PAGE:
Religious education is being killed off in schools by the English Baccalaureate, RE teachers have warned.
A major new survey on the subject reveals that teacher numbers and GCSE entries have sharply declined and that nearly a quarter of secular state-funded secondaries in England are breaking the law by not providing RE to 14 to 16-year-olds.
The National Association of Teachers of Religious Education (NATRE) is presenting the evidence to ministers to try to persuade them to reverse their decision not to include the subject in the EBac.
At present, history and geography are the only humanities that count towards the GCSE league-table performance measure.
Rosemary Rivett, NATRE executive officer, said: "Within 15 days of the EBac announcement our members were telling us RE was not in a good place."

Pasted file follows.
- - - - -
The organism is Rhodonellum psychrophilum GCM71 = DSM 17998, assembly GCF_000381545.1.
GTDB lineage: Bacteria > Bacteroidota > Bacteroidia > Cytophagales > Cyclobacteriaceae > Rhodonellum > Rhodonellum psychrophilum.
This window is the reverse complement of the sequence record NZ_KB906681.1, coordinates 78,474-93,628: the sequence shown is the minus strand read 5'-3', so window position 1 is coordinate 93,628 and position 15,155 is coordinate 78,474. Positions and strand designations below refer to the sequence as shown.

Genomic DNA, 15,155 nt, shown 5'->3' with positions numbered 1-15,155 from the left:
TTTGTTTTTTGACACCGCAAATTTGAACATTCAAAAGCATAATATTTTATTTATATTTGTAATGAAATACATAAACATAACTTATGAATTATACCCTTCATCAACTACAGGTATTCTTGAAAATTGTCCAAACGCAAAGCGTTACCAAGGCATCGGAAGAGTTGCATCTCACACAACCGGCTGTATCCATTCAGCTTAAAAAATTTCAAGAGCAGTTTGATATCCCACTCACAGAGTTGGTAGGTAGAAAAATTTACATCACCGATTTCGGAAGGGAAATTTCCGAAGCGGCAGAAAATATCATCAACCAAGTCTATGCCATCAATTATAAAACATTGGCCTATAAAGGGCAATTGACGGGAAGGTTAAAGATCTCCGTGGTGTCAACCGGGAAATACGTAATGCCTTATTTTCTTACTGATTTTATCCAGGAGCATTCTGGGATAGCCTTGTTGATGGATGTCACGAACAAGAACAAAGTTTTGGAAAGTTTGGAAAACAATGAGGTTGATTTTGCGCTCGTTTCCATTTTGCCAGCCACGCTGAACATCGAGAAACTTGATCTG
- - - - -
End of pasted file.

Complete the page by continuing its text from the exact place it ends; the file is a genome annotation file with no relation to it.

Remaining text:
The association's latest survey, covering RE teachers in more than half of England's state-funded secondaries, reveals that a fifth are flouting the law by not providing RE to key stage 4, rising to 24.3 per cent when religious schools are removed from the results.
The number of law-breakers can be expected to rise in future, teachers said.
The survey found that 28 per cent of secular state-funded schools were planning cuts to RE teacher numbers from September.
RE GCSE entries have dropped in nearly two-fifths of non-religious state secondaries and in more than half of those schools the EBac is being blamed, the survey found.
One teacher said RE had suddenly become "disposable".
A Department for Education spokesman said: "RE remains a vital part of the school curriculum - that's why it remains compulsory for every single student up to 16.
"It's rightly down to schools themselves to judge how it is taught."